Panzer Division Tatra
Panzer Division Tatra (Panzer Training Division Tatra) was an armored division of the German Wehrmacht formed in Moravia in August 1944. The division was hastily formed during the Slovak National Uprising of 1944 when the Germans feared that Slovakia might break away from the Axis powers and open the way for the advancing Red Army. After a brief punitive expedition against the Slovaks, the division was converted into a training formation. In March 1945, it was reorganized into the 232nd Panzer Division and was lost fighting in western Hungary.
The division was formed as an emergency battle group (German: Alarmkampfgruppe) around a core of 1st Panzer Division veterans, the units from the 178th Panzer Division, and the staff of the Kleine Karpaten training facility in Malacky. Other personnel, according to Samuel Mitcham, "came from all over the map". The division's only tank battalion had 28 obsolete Panzer III and Panzer IV tanks and three Tiger Is. The division began by suppressing resistance in southern Moravia, and on 29 August 1944, moved to Žilina in north-western Slovakia.
The improvised division performed well against the Slovak uprising. It crushed the Slovaks, who were being aided by Soviet advisers, and recaptured Bratislava (German: Pressburg). After this initial success, the division was reorganized into a training division (German: Panzer-Feldausbildungs-Division Tatra). The division incorporated the XVII Panzer Corps command and its mechanized infantry and units of inland military districts; the men of the 1st Panzer eventually left Tatra. The division remained in Slovakia until the end of 1944. In March 1945 (or, according to different sources, on 21 February 1945), the division was reorganized into the 232nd Reserve Panzer Division.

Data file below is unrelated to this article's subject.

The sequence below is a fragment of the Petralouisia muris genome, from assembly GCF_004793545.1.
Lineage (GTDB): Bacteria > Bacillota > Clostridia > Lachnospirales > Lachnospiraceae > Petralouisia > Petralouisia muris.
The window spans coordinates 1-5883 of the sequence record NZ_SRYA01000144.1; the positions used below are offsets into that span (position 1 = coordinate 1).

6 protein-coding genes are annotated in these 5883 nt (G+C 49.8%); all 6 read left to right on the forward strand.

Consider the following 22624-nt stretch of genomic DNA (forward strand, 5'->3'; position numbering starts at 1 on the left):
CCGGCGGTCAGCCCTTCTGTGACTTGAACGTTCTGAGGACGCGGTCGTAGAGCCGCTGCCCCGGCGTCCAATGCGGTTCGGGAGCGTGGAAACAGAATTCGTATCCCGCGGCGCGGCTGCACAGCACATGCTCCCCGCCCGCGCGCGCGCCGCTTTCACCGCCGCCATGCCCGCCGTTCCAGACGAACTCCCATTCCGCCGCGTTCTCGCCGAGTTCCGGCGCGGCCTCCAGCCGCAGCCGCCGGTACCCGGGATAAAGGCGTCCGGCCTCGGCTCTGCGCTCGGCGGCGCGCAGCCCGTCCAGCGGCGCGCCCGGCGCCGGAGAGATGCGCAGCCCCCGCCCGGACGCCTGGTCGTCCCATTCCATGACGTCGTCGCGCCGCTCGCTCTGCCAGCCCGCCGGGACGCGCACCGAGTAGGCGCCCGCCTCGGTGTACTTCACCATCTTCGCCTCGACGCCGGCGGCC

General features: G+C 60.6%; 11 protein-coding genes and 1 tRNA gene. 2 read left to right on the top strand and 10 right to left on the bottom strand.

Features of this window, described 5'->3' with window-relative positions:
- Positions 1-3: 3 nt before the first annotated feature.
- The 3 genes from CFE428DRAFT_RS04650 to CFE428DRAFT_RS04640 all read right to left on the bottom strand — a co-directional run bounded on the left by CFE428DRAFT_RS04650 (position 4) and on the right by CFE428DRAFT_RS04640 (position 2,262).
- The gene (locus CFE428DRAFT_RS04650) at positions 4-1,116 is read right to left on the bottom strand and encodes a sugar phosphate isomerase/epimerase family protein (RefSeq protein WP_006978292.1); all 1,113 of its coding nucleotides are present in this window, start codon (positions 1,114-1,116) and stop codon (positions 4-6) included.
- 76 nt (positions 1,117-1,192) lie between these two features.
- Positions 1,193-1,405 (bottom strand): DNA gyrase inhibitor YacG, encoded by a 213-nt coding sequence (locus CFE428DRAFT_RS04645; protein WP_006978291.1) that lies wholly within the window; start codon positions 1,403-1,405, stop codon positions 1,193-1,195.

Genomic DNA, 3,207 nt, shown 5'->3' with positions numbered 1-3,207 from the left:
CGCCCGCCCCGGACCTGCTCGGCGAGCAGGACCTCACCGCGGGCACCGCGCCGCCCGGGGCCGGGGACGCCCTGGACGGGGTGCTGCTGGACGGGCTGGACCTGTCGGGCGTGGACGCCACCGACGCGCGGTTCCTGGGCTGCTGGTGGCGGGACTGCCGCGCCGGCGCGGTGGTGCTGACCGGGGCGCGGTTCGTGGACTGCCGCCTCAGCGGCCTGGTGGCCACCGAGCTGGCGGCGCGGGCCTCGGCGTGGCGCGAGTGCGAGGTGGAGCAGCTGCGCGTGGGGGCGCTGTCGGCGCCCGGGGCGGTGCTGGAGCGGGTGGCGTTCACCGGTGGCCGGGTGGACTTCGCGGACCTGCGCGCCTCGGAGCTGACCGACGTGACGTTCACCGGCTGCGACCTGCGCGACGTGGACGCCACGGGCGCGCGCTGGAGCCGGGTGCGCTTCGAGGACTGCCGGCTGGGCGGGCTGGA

232nd Panzer Division
After the reorganization, former training regiments of Tatra (82nd and 85th Training Regiments) were also reorganized and renamed the 101st and 102nd Panzer Grenadiers. Auxiliary units (flak, etc.) retained their original Tatra numbers. The unit was hurriedly sent to join the reserves of Army Group South and was almost immediately thrown into defensive action with the 8th Army.
On 26 March, the division was stationed near Marcaltő in Hungary. The 12th SS Panzer Division Hitlerjugend were nearby, defending the Raab (Magyar: Győr) bridgehead against the Soviets advancing north-east from Lake Balaton. The 232nd repelled the first Soviet wave in the morning of 27 March. In the afternoon, it lost a whole battalion, cut off by the advancing Soviets. The SS saw the men of the 232rd fleeing in disarray and attempted to blow up the bridges, but failed. On 28 March, the remaining units of the 232nd were scattered by Soviet tanks that had broken through north of the Eisenburg Canal. The fighting continued for three more days. Divisional commander Generalmajor Hans-Ulrich Back was wounded on 29 March and escaped captivity. The division ceased to exist by 1 April 1945.
- Generalleutnant Friedrich-Wilhelm von Loeper, 9 October 1944
- Generalmajor Hans-Ulrich Back, February – March 1945
- Mitcham, p. 94.
- Meyer, p. 450.
- Meyer, p. 451.
- Meyer, p. 452.
- Samuel Mitcham (2007). German Order of Battle: Panzer, Panzer Grenadier, and Waffen Ss Divisions in World War II. Stackpole Books. ISBN 0-8117-3438-2.
- Huber Meyer (2005). The 12th SS: The History Of The Hitler Youth Panzer Division. Stackpole Books. ISBN 0-8117-3199-5.